FYI: T2010 Ways to reduce heat and noise

Discussion in 'Fujitsu' started by Frank, Jun 18, 2008.

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  1. Frank

    Frank Scribbler - Standard Member Senior Member

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    :)A lot of people said removing the pads at the bottom of the tablet which cover the vents will reduce heat and noise. Well I’ve done it, too, and tested it. It changed nothing regarding noise and CPU temperature, but it reduced the heat at the bottom about 6 degrees. So the CPU temperature will stay the same, but the temperature at the bottom will drop and get more comfortable. I also hope and think that it will reduce the system heat when the tablet is inside the convertible bump case.

    :mad: Next option is lifting the tablet. Well, to be honest, this is senseless and changes nothing. Again: nothing.
    This image shows the temperature at different places in different states: (I lifted the tablet about 1cm)
    [​IMG]

    :D The third and first real option is applying new and better thermal grease. And this helps. If you stress the machine you’ll notice a temperature drop of up to 5 degrees, and while it idles you’ll notice a temperature drop of about 1.5 degrees. You’ll also notice that the fan is quieter (while doing light work) and gets faster quiet again. It’s still loud but you’ll notice a difference while doing light work.

    A diagram which compares the different methods. I switched on WLAN and BT, connected a BT mouse and ran Super PI on one core and played Aquanox on the other core 20 minutes, to stress both cores, the IGP and consume a lot of power, that's why the temperatures are so high. After the 20 minutes I closed Super Pi and Aquanox, switched off the BT mouse (BT and WLAN still on) and let the PC idle 10 minutes.
    [​IMG]



    Other options would be
    • controlling fan speed via software, which does not exist.
    • replacing the fan with a better, quieter one.
    • building a small hardware fan controller which sits between the main board fan connector and the fan, which reduces fan speed and fan aggressiveness. (I think about building such a thing, I just don’t have enough time in the next time)
     
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  2. thrawn86

    thrawn86 Pen Pal - Newbie

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    interesting results. Most of us seem to be running our cpus throttled pretty heavily. I'd like to see the same tests at 30 or 40% throttle and 50% load to simulate constant onenote usage.

    as for the hardware solution: It would be pretty simple I think with one of these http://ourworld.compuserve.com/homepages/Bill_Bowden/317.gif and a small pot. you could probably steal v from the battery terminals (you wouldn't want to use the fan header as its being controlled by whatever demonic pwm is in there) but then again the laptop would probably take serious issue with you trying to boot with no fan "connected". perhaps you could just leave the sensor wire connected...

    or maybe just throwing a couple of diodes inline with +v would be enough, but that would just reduce the max fan speed, when the main issue that is annoying people is the speed ramping.

    If I had a supply or an analog trainer or something I could mess with it but I don't have access to the school's labs over the summer, so its all theorhetical at this point.
     
  3. Frank

    Frank Scribbler - Standard Member Senior Member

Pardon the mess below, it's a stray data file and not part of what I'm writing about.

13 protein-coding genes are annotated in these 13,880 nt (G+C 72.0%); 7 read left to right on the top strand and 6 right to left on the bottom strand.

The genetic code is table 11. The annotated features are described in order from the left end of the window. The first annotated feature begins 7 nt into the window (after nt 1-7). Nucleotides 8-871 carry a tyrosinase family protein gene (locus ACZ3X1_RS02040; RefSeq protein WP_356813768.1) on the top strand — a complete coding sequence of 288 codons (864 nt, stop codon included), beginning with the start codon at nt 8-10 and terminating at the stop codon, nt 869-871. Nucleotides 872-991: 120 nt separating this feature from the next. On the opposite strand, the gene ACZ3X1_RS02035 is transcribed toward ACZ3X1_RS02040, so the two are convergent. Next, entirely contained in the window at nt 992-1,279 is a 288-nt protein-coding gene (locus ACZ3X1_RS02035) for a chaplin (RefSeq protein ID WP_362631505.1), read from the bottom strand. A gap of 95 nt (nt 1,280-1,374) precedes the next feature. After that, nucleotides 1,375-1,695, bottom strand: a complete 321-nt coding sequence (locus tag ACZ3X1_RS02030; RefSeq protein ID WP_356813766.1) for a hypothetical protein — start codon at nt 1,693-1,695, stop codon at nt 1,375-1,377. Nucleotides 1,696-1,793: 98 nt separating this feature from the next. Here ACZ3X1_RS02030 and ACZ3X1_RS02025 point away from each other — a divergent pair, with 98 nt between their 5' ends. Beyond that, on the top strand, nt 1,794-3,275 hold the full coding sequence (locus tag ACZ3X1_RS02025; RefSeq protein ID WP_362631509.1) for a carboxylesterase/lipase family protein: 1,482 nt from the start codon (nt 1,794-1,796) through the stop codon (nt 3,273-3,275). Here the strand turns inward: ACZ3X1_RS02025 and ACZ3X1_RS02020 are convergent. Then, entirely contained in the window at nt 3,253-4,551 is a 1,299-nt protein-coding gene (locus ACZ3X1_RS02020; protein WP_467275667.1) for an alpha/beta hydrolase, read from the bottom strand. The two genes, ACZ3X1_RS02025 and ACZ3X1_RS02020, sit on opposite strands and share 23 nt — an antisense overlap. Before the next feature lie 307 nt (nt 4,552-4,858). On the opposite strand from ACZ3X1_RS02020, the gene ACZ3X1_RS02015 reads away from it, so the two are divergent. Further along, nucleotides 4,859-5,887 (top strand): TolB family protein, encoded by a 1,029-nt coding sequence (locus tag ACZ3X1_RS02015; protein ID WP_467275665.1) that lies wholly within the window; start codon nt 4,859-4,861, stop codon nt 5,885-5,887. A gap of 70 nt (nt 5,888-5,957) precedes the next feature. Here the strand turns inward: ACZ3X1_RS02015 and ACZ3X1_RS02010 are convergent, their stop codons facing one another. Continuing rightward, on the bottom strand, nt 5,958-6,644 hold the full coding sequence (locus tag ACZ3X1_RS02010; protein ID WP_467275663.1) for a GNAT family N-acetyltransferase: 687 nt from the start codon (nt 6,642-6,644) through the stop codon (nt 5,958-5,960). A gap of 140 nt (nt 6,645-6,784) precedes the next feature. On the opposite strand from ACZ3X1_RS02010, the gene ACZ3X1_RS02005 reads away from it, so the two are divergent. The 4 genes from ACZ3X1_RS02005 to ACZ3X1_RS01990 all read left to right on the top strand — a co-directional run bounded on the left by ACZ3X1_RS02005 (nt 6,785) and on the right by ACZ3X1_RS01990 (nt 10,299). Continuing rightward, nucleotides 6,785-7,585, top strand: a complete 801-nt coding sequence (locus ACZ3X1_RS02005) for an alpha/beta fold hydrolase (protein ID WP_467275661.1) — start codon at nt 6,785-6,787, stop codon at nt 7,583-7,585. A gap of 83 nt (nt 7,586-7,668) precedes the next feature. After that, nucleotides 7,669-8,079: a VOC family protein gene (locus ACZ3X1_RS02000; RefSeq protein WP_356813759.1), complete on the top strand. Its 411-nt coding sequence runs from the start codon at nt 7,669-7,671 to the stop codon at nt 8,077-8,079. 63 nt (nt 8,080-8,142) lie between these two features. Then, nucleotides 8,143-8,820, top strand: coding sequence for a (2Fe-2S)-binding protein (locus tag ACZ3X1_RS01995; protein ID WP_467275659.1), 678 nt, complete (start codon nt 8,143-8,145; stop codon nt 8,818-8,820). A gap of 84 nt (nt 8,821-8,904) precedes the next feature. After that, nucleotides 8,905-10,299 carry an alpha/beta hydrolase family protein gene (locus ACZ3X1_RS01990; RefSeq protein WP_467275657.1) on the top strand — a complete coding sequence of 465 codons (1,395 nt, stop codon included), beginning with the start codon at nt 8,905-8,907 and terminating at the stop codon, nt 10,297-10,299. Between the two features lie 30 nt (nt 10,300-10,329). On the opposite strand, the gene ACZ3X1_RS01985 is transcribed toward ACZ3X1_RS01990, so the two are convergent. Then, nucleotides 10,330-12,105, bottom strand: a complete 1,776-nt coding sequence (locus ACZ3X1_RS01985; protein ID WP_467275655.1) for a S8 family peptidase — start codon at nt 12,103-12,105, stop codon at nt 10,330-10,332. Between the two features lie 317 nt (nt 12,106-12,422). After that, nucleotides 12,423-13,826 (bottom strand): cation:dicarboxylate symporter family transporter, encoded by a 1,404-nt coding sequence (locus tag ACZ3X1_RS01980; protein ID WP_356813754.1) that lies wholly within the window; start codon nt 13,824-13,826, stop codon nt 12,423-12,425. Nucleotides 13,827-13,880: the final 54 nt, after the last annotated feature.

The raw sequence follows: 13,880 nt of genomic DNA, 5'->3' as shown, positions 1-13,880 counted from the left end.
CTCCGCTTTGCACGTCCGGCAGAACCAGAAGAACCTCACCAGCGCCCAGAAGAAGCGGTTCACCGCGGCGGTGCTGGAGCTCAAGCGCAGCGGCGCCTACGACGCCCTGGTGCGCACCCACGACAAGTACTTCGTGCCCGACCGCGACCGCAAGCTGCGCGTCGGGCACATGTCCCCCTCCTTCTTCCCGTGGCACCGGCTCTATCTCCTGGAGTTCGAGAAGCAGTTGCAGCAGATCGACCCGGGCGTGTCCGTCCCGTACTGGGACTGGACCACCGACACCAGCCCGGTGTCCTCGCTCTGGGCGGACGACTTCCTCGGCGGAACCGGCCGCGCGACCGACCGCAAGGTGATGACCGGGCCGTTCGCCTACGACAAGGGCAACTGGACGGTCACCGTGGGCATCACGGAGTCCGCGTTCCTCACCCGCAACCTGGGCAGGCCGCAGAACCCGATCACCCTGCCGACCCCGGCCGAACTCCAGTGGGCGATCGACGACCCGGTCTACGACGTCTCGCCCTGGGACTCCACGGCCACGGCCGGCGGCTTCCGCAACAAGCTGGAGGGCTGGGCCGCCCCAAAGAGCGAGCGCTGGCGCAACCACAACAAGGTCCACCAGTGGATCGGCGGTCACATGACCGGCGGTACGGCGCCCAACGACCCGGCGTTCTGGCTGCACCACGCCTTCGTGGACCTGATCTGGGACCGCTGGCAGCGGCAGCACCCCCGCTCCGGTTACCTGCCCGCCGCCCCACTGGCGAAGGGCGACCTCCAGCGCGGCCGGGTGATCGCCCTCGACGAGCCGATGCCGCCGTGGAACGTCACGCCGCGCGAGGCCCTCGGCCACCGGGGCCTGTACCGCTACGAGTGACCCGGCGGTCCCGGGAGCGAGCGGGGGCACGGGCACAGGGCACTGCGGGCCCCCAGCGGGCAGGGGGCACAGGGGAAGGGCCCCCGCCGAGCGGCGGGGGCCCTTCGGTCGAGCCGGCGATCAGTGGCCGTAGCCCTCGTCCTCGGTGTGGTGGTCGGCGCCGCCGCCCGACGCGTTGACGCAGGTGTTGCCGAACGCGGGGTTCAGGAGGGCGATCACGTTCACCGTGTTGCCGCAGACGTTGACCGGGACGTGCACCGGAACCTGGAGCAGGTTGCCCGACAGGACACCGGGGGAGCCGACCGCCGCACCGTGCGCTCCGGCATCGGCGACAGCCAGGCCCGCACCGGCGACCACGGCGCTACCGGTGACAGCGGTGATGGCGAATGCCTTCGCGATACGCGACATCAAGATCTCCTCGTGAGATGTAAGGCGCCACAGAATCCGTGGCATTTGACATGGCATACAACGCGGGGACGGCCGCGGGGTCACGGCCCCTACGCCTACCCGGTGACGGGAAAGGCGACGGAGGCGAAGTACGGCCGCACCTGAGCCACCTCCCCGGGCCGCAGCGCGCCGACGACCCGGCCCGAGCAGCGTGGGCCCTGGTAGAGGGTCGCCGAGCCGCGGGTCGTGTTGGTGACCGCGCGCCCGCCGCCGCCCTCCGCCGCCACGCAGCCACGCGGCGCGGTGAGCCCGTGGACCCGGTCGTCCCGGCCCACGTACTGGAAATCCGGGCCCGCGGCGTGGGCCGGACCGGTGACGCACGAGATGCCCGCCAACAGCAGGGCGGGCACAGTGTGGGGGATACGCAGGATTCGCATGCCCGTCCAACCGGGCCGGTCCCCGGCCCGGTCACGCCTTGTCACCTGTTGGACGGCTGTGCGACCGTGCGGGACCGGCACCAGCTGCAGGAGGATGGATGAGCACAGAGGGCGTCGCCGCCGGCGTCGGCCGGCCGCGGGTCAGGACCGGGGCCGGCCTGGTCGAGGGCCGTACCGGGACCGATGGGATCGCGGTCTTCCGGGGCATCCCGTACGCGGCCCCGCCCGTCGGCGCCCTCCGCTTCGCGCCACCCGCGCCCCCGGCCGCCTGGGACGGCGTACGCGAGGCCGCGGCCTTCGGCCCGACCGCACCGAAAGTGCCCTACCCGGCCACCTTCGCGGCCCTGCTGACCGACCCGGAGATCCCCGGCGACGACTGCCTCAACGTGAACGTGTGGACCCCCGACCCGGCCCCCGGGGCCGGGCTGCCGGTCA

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    You mean connected to the AC adapter with a full loaded battery, one core stressed with Super PI while throttled at 37.5% or 50% with RMClock running about 20 minutes? Well I can do it, but you will have to run this test, too on your machine, so we can compare a T2010 with the old thermal grease with a T2010 with a better thermal grease.
    If you do this, than please use RMClock and activate the log. Run this 20 minutes and send me the log file, so I can create a nice chart.

    As you already said, I also believe that the fan is controlled via PWM. But your solution only adjusts the voltage and sets it to a fix value, independent from the temperature or CPU load. This is not a good idea in my opinion ;) It's just too risky.
    The diode is more easy but, as you also said, does not solve the main problem with the fan and it's also risky, because you also only lower the voltage which increases the chance that the rotor stalls.

    The best way in my opinion is to use a small microcontroller which reads the PWM signal from the mainboard and sends an optimized, new calculated PWM signal to the fan.
     
  4. thrawn86

    thrawn86 Pen Pal - Newbie

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    right on both counts, however I think for an attentive user manual fan speed control would be just fine. my fan doesn't need to be at 100% when the cpu is <55C, thats a perfectly acceptable/stable temperature. There are certain situations where I *HAVE* to have quiet, such as during class. Besides, the problem was never the noise (=< 50% is fine), it was the ramping. I'd much rather the fan stay constant at 30-50%, rather than jump violenty between 0% and 100%.

    Feeding the temp sensors (somehow) into it and writing your own fan control would be an ambitious project, but probably the most effective. There would be more parts to cram into there though since you'd need an opamp or transistor/etc.

    I'll try and run those tests for you
     
  5. dmlerner

    dmlerner Scribbler - Standard Member

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    Just so no one else has to make the same mistake as me, the only vents are under the long skinny piece on the T2010, the other's are fine. :(
     
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